that on the coast.
"The shrimp cookoff is going to be located at the north end of the park.
It's a competition for all classes and all recipes and there will be
three top award trophies," said Pecos River Compact Commissioner Brad
Newton, an organizer for the West Texas Desert Shrimp Festival.
Persons interested in participating in the cookoff need to pre-register.
The entry fee is $35 and deadline is Friday, Aug. 9. Teams consist of
four members and are supposed to used West Texas Shrimp in their
entrees. Contestants will pick up their shrimp at 10 a.m. on Aug. 17,
and judging will be at 3 p.m.
Newton added that all visitors to Harvestfest will be able to purchase
West Texas shrimp in order to test their own culinary prowess at home.
"The Imperial Shrimp Company and Regal Shrimp will be selling shrimp to
the public," he said. "So we recommend everybody bring their ice chests
so they can take some West Texas Desert Shrimp home with them."
For more information about the West Texas Desert Shrimp Cookoff, please
contact Randy and Brad Newton at 915-336-5034, or the Harvestfest '96
headquarters at 336-2541.
At the same time as the shrimp festival announcement, Chavira also
announced that a bike rodeo for kindergarten through fifth grade will be
held in the parking area between the large community hall and the
softball fields at 10 a.m. on Aug. 17.
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Joe Rubio Machuca, 20, 2219 Wyoming St.,, was placed under arrest Friday
afternoon at the Town of Pecos City Municipal Court; Gabriel Gonzales,
19, turned himself in to Reeves County officials at the sheriffs office,
about 8:30 a.m. Wednesday, while police took Joseph Urias, 21, into
custody at the municipal court three hours later.
Oscar Hernandez, 21, 616 S. Eddy St., was arrested Sunday afternoon at
his residence, located a block north of where the assault occurred.
All were charged with aggravated assault, 2nd Degree Felony, as were
Gilbert Rayos, Jr., 28, and Carlos "Charlie" Arenivas, 17, who were
arrested last Friday.
Criminal Investigator Kelly Davis said that arrests resulted from sworn
eyewitness accounts through a photo line-up. "The people arrested
refused to give statements," he added.
The arrests were the result of a 3 a.m. incident on July 21, when Ruben
and Lupe Mendoza were taken from the scene, located in the 700 block of
Eddy Street, after they were discovered by Reeves County Deputy Tony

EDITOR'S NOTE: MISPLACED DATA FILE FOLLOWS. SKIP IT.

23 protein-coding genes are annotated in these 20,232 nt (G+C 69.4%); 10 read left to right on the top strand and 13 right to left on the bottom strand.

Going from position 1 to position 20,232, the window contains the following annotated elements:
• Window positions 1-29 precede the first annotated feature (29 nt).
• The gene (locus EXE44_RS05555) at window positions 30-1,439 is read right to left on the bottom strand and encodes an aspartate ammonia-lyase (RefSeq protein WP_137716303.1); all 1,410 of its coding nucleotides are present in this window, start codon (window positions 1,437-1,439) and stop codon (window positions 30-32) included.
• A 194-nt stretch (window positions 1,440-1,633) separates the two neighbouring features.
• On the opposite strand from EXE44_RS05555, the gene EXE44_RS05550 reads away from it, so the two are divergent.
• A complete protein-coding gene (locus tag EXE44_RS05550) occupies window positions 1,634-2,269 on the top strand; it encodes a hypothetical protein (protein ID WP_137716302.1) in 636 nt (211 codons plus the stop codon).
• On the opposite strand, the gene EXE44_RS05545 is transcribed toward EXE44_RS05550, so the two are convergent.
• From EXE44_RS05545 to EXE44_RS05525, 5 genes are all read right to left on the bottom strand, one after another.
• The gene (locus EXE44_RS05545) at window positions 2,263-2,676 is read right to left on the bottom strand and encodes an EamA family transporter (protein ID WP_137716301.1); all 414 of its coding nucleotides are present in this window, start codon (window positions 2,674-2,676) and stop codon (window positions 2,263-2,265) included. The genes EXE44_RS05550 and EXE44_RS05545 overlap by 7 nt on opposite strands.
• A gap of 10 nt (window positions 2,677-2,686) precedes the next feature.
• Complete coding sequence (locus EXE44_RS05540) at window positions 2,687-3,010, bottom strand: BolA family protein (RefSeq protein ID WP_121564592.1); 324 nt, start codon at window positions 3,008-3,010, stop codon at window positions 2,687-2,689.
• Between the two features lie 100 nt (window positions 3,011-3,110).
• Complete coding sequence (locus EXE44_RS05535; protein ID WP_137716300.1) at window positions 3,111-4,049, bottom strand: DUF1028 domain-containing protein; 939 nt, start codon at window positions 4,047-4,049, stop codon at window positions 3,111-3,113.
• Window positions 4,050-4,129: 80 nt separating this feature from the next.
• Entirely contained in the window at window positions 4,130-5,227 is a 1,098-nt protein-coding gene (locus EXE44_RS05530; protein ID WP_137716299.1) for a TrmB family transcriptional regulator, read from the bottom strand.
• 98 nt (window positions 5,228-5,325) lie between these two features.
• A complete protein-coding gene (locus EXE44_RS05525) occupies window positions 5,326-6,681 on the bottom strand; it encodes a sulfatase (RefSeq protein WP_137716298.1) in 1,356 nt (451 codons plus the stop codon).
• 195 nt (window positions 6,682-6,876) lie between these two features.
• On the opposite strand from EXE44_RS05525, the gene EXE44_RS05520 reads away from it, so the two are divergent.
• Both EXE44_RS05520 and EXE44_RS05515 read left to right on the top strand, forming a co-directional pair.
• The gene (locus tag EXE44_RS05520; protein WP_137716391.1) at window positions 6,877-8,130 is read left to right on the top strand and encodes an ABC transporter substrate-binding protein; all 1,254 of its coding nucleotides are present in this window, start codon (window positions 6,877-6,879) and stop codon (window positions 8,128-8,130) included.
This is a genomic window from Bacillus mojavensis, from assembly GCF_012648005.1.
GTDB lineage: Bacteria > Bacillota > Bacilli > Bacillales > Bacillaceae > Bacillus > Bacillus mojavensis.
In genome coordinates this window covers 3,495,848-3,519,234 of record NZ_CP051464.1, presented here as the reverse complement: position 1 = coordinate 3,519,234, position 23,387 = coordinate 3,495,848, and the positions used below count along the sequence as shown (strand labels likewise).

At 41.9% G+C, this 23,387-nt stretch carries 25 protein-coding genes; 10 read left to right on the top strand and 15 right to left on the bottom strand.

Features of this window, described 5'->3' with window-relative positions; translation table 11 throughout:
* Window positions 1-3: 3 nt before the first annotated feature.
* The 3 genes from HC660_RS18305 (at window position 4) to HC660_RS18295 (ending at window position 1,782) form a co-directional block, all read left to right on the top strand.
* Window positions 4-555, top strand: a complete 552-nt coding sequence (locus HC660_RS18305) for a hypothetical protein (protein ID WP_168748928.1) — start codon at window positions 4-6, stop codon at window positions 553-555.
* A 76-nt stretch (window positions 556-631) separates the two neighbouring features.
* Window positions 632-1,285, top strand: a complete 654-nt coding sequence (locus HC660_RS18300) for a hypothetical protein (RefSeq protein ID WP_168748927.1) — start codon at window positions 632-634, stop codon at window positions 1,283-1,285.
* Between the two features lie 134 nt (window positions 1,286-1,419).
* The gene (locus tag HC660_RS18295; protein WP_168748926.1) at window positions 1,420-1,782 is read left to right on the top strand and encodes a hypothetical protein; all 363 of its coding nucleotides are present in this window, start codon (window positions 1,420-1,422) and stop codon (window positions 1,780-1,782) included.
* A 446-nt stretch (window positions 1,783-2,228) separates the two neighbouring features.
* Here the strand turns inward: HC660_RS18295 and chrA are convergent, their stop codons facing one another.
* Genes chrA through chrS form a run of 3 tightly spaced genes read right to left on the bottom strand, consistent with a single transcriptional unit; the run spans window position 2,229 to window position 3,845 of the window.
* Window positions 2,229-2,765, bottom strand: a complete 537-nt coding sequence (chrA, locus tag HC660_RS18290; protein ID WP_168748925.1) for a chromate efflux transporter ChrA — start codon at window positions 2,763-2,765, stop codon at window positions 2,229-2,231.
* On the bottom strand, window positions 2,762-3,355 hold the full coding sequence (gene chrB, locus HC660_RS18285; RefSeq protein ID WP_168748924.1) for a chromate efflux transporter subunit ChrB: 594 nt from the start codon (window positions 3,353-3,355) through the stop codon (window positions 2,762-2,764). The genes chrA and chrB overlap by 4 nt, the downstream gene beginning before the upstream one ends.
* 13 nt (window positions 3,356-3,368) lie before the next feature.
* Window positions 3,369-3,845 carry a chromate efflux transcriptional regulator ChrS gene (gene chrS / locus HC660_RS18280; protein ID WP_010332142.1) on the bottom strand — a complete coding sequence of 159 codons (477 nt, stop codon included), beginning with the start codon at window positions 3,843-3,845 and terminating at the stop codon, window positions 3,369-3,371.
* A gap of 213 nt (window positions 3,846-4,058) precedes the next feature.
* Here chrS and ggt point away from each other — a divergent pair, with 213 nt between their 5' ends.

Aguilar and Reserve Officer Danny Dawdy lying on the street and
Shortly after the beatings occurred, Dawdy said when he came upon Ruben
Mendoza he was, "bloody. I thought he was dead." He added that pieces of
a broken baseball bat were found at the scene.
The two were on the ground in front of their vehicle, while more than 15
onlookers stood at the Eddy Street Car Wash parking lot, Dawdy said.
Ruben Mendoza began to show signs of consciousness at the scene, said
the reserve officer, while Lupe Mendoza remained unconscious, by the
time they were taken by ambulance to Reeves County Hospital.
The brother and sister were released from the local hospital but were
later taken to Odessa Medical Center, said their mother, after Lupe
Mendoza's condition worsened.
Ruben Mendoza was allowed to leave the Odessa facility, but returned for
medical treatment to his lacerations, while Lupe Mendoza underwent
surgery on July 25 for fractures.
Motive for the incident has not been released, but Police Chief Troy
Moore said Friday, "At this time we're speculating it was a disagreement
between them, they were just mad at each other."
Bonds were set at $5,000 apiece for all six men.
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It seems that someone - either local residents or transients - are
picking numbers out of the telephone book and using them to place
long-distance calls, Moore said.
"Operators are calling and asking if they can use that number for
long-distance service," he said. "One person agreed."
He said the same thing happened to him, and he found several calls to
cities in the northeast charged on his bill.
"I don't know if it was someone here or someone traveling through," he
He warned residents to be alert to any operator call asking for
permission to charge calls to that number. And to refuse if it is not
Sometimes the operator may charge the call even though no one is home to
give permission, Moore said. In that case, the telephone company is
liable for the charge.